The cell phone is one of our century's incredible devices. It has spawned whole new industries around it. Now, we see a start up in CA, concerned, we are sure, with the waste of discarded phones, applying them to ground-breaking environmental work to protect endangered wildlife and habitat. Phenomenal and very exciting.
This story, courtesy of Environmental News Network, hits on all business side of green keys--combining technology with waste reduction with innovation around start ups and new jobs to benefit the economy and environment. Very sweet.
We will work on doing a radio show around this story.
From: Alex Kirby, The Ecologist, More from this Affiliate
Published July 9, 2014
A Californian technology startup, Rainforest Connection (RFCx), has developed a tool - made from recycled smartphones - that it says will pilot new ways to monitor and stop illegal logging and animal poaching throughout Africa's equatorial forests.
RFCx has formed a partnership with the Zoological Society of London (ZSL), an international scientific charity that works for the worldwide conservation of animals and their habitats.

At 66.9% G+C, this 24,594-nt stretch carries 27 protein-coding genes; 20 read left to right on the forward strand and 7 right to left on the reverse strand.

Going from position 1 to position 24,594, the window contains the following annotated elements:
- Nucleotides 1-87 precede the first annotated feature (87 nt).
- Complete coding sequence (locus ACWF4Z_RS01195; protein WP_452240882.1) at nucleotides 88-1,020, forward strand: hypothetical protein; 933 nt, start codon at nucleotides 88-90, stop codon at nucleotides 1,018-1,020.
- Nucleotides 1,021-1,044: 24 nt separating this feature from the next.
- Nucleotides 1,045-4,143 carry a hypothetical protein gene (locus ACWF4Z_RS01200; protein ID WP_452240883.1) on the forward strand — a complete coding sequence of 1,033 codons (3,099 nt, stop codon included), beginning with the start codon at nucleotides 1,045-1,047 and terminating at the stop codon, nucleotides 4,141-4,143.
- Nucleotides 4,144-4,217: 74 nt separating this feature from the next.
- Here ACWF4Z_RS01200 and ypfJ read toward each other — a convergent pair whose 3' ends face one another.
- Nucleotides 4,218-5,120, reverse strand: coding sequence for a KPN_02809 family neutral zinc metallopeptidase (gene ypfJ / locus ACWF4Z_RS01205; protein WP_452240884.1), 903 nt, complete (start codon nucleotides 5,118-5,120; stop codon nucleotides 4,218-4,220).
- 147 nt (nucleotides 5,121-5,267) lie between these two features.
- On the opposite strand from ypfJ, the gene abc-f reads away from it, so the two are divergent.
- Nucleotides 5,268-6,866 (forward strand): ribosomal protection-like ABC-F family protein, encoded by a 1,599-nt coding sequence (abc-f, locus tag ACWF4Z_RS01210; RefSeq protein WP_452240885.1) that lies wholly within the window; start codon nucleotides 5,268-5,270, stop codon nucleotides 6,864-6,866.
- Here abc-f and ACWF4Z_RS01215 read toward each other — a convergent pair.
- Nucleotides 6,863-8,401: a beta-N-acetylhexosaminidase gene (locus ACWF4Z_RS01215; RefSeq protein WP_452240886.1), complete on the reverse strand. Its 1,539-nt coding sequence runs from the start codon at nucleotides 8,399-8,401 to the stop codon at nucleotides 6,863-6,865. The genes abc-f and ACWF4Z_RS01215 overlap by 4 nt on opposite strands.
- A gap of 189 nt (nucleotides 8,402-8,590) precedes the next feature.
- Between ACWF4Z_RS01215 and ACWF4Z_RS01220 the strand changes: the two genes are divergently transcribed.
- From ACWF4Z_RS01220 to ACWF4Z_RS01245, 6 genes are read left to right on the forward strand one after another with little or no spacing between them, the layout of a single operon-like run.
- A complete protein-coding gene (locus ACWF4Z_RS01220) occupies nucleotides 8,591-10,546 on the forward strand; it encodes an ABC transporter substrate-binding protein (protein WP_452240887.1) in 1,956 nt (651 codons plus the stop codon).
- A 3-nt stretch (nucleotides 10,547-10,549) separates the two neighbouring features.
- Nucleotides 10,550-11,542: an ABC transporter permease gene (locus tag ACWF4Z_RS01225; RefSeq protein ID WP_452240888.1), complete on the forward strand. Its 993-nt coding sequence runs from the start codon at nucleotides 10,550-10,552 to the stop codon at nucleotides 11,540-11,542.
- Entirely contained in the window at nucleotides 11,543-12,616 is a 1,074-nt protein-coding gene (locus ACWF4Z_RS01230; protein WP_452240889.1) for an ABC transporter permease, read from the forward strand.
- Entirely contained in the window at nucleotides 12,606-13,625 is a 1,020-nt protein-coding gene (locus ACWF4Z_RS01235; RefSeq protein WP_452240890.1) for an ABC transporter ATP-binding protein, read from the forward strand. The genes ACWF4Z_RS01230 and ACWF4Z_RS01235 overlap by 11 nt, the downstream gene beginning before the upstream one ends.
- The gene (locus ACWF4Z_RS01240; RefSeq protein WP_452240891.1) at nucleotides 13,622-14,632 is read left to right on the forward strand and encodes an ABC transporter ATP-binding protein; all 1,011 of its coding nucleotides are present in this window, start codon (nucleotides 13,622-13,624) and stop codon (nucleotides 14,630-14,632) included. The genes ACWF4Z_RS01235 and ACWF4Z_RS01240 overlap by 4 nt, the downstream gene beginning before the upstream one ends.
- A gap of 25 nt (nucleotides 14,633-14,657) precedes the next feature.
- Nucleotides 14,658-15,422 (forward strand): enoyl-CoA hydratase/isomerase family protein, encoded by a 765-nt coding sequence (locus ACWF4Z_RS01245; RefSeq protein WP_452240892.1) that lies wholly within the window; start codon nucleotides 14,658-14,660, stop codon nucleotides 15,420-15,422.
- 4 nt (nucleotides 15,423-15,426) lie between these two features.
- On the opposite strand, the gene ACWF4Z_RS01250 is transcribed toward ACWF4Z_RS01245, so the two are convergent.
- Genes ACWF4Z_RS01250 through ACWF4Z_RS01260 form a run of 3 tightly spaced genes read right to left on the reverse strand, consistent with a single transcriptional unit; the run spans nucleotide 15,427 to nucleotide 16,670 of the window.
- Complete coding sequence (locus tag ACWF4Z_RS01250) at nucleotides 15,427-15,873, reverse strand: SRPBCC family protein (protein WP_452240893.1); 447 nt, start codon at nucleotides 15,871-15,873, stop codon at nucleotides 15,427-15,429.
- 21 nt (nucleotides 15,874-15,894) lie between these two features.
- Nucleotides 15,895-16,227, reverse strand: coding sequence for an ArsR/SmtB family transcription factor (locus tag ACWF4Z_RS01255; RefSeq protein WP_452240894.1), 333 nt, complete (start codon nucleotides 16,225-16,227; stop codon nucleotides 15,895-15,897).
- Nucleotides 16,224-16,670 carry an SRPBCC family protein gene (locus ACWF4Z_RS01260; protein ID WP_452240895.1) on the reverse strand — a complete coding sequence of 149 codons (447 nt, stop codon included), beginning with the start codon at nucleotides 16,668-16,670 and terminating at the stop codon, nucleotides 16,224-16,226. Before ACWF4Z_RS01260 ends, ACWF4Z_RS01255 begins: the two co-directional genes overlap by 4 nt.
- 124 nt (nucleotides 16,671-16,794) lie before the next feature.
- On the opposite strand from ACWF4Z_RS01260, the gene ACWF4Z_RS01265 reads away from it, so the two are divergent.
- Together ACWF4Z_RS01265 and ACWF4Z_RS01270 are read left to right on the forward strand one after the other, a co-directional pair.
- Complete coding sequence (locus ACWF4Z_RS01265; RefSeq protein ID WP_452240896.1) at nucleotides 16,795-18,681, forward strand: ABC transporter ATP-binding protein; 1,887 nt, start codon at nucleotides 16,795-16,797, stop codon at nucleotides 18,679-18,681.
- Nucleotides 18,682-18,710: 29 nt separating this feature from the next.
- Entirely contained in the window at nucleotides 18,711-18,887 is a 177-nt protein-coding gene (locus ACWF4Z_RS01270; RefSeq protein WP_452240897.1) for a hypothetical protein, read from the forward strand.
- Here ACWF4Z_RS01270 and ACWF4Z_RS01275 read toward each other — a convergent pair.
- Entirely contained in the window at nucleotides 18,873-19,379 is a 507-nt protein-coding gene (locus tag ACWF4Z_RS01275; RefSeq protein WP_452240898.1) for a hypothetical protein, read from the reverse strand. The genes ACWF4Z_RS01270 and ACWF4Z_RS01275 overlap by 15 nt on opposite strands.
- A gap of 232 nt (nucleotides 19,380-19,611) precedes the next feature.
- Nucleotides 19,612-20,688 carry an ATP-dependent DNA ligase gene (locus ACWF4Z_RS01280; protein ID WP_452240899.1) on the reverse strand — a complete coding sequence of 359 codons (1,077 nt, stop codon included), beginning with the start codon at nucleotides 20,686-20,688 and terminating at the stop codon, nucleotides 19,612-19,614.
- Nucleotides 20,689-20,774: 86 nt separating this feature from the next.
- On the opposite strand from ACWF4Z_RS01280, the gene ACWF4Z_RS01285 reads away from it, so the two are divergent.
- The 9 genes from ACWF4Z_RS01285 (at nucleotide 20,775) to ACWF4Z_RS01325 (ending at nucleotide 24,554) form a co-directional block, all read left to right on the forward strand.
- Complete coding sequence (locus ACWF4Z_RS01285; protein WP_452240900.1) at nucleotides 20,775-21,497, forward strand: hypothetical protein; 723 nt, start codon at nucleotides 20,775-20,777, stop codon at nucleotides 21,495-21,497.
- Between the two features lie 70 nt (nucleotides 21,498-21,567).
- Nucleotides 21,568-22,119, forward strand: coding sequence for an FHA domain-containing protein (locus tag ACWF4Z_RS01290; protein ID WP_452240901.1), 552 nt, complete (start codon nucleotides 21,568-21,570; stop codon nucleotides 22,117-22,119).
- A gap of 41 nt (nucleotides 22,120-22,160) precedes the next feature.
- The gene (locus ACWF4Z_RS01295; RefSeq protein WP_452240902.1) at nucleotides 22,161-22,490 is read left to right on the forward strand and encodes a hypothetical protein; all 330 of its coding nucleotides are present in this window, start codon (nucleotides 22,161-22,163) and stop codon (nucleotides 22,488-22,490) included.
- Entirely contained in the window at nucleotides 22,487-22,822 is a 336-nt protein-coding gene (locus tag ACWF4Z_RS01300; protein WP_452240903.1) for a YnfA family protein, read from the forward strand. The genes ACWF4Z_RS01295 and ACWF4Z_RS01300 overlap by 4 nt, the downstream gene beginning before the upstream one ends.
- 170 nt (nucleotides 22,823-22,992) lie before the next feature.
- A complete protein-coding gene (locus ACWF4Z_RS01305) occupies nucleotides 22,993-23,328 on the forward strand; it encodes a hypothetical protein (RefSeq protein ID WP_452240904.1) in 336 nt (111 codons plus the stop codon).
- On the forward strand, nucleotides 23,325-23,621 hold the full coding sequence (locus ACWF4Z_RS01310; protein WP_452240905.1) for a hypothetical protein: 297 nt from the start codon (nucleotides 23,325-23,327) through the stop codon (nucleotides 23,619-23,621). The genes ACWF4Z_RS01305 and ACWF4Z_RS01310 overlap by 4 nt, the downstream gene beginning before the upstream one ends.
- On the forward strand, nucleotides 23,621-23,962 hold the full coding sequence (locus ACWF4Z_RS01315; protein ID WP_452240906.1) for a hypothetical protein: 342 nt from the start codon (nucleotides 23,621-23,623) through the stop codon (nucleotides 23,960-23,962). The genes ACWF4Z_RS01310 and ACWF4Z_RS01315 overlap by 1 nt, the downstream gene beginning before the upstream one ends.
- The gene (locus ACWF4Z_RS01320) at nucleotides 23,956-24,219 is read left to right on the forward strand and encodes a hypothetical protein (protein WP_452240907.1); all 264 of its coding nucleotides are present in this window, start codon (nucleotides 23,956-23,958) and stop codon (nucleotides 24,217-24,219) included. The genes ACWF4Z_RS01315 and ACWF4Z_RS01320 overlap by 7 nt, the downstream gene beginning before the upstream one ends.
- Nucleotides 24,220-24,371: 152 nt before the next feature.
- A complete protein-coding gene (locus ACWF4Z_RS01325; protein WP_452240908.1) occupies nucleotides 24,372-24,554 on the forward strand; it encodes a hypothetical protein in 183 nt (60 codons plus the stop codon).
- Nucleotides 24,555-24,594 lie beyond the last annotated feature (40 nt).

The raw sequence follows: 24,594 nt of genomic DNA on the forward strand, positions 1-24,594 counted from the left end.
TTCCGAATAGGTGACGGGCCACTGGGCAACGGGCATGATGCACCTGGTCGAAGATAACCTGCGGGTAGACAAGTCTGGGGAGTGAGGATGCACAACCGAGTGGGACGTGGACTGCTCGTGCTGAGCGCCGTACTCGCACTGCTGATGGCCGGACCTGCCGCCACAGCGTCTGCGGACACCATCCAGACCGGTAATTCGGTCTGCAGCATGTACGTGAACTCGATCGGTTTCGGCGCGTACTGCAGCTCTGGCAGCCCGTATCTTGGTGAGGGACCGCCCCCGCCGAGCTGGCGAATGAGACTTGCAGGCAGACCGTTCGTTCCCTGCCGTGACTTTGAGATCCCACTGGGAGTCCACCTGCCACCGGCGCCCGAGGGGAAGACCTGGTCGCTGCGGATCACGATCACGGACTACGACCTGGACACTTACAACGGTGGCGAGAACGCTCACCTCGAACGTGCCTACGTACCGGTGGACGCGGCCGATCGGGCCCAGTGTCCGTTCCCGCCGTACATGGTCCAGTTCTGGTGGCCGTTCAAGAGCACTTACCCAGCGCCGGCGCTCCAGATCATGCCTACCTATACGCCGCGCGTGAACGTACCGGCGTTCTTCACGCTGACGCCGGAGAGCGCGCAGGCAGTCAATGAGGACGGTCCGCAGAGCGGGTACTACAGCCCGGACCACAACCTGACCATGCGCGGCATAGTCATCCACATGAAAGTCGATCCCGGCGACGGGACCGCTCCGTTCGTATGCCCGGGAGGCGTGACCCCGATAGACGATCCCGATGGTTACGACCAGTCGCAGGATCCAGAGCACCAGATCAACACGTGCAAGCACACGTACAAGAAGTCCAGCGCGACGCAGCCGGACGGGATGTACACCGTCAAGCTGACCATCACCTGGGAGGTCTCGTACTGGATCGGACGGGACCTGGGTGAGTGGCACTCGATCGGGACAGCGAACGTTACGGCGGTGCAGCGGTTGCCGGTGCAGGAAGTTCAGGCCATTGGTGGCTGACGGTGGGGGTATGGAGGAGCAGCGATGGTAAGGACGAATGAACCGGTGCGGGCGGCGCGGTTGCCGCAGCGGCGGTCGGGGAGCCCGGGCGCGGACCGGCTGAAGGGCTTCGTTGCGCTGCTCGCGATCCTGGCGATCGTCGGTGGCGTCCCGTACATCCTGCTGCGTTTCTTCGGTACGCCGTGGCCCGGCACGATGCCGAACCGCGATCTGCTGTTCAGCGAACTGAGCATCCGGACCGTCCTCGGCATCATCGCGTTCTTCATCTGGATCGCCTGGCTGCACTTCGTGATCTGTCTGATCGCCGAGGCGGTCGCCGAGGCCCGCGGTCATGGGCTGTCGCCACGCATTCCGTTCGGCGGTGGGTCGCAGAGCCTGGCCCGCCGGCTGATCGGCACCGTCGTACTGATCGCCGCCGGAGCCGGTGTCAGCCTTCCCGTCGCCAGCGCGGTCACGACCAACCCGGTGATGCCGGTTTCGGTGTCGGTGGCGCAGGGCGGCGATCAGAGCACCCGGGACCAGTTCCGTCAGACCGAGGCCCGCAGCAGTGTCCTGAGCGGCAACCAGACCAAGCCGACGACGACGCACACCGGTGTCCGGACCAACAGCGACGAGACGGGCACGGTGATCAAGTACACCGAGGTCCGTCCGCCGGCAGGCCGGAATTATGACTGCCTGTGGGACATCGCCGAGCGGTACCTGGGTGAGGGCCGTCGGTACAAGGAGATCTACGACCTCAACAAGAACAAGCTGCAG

The two organisations are planning to install the anti-deforestation, anti-poaching technology in Cameroon this year.
Randy Hayes, the founder of the Rainforest Action Network, said: "This is the most exciting critical new tool I've seen that I think can help us get the job done."
RFCx says it has developed the first real-time detection system for protecting the forests and deterring illegal logging, using discarded Android smartphones to send instant alerts to forest rangers, enabling them to intervene swiftly.
It says current monitoring methods often rely on aerial surveys or satellite surveillance, which usually detect deforestation days or even weeks after the event.
Topher White, RFCx's founder, believes the right tools have been developed at just the right moment to make a difference. He said: "It's clear that real-time awareness and intervention is a major missing piece in protecting the world's last remaining rainforests."
"By using old smartphones and existing telecommunications infrastructure, we have built a system that we think could scale quickly enough to make a real impact."
Continue reading at ENN affiliate The Ecologist.
Cell Phone image via Shutterstock.